EXTENDED DEADLINE: Nature’s Protest and Dismantling of Society in 20th Century American Activist Poets
Nature’s Protest and Dismantling of Society in 20th Century American Activist Poets
Conference: Southeastern Women’s Studies Association 2020
Location: University of South Florida, St. Petersburg
Dates: March 26th -28th
The truth in Audre Lorde’s words “poetry is not a luxury but a vital necessity” is evident in marginalized poets that span the 20th century. Angelina Weld Grimké, Adrienne Rich, and Audre Lorde. Grimké often used the image of trees to portray a dismantling of racial inequality and bring awareness to lynching. Adrienne Rich used the image of a diver immersing herself in the dark depths of the ocean to represent women experiencing patriarchal oppression. Audre Lorde used the image of coal to assert her identity and transform blackness into a jewel.
Without their poetry we would not see the counter-narratives to the status quo of straight white male poets who still tend to dominate the discussion in the poetry classroom. One theme that these poets have used to show their views and critiques of society is the usage of nature. Poets who are of different ethnicity or race, a different gender or sexual orientation, or of the working class have connected to nature to dismantle patriarchal structures.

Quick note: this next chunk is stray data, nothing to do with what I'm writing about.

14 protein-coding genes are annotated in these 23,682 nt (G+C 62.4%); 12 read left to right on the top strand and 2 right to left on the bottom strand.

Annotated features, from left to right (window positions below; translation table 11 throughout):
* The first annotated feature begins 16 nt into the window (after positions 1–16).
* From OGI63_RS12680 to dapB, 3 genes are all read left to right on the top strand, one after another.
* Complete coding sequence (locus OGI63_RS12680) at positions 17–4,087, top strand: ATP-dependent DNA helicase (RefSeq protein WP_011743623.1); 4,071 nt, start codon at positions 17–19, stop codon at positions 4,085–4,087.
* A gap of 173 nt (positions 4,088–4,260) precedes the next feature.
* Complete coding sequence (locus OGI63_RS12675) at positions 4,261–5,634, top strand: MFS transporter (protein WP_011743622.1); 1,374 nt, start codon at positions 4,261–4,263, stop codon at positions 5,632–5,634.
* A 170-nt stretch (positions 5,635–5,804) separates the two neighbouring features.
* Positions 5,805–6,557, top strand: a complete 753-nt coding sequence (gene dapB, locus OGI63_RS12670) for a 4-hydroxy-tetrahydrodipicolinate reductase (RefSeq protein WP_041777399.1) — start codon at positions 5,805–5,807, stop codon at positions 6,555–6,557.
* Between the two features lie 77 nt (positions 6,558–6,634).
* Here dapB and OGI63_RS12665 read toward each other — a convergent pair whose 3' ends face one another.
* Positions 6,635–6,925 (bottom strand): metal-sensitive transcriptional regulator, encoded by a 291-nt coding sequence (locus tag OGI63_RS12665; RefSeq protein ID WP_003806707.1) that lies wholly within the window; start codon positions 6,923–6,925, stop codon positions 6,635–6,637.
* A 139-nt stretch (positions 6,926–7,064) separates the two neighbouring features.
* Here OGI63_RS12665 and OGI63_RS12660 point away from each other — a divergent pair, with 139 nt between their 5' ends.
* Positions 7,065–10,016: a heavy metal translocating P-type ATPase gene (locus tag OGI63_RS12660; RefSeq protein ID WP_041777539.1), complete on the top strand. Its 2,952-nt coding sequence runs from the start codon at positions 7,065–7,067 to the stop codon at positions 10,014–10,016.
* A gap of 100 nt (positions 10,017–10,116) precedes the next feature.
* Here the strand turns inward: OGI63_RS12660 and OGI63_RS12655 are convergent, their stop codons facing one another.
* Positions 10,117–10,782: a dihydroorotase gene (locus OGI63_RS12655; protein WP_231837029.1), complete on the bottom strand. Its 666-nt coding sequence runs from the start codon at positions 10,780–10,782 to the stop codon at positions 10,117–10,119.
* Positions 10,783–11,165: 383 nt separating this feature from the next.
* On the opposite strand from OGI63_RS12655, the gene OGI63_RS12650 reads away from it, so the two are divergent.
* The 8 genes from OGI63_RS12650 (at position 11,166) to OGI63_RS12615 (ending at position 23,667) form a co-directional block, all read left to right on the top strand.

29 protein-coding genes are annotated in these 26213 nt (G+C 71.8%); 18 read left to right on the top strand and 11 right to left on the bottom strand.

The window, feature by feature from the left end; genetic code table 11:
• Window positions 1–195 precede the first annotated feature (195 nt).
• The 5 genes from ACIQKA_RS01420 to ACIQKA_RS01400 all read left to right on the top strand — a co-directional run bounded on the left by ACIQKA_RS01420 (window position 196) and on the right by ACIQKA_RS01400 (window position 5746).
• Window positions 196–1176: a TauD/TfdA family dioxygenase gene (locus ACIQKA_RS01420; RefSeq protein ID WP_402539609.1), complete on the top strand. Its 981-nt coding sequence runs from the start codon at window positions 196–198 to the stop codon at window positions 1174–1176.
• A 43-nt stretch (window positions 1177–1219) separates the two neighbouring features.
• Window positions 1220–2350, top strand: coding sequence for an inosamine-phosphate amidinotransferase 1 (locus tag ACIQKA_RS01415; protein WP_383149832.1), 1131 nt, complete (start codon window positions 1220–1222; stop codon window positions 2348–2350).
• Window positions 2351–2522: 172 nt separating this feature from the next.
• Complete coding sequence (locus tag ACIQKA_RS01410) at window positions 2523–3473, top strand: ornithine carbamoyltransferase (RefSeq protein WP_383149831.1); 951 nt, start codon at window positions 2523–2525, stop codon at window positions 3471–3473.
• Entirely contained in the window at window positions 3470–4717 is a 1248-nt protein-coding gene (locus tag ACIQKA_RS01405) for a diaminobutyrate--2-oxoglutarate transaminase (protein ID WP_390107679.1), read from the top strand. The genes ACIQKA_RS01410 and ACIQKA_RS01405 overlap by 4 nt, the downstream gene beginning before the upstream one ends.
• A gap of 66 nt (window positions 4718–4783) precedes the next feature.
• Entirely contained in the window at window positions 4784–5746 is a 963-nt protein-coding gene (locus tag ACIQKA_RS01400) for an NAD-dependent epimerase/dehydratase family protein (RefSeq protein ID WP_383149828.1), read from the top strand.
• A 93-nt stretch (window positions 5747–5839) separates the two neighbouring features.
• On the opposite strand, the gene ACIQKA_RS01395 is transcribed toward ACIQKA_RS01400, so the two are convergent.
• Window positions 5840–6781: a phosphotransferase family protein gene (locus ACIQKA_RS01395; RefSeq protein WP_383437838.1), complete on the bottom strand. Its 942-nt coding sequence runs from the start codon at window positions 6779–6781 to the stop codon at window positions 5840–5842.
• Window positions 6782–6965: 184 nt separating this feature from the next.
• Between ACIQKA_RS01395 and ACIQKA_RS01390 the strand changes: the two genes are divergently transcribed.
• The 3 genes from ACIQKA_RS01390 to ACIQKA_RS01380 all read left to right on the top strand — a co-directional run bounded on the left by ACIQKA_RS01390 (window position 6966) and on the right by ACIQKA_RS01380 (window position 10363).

We seek papers that focus on nature as a force of change or destruction within works of poets from 20th-Century America. Please submit a 100-200 word abstract and 50-word bio to Elizabeth Chapman at email@example.com by Dec. 5th. Applicants will be notified before the December 6th deadline with a copy of the final proposal.
For further information on the conference visit the SEWSA website http://www.sewsa.net/2020-south-florida.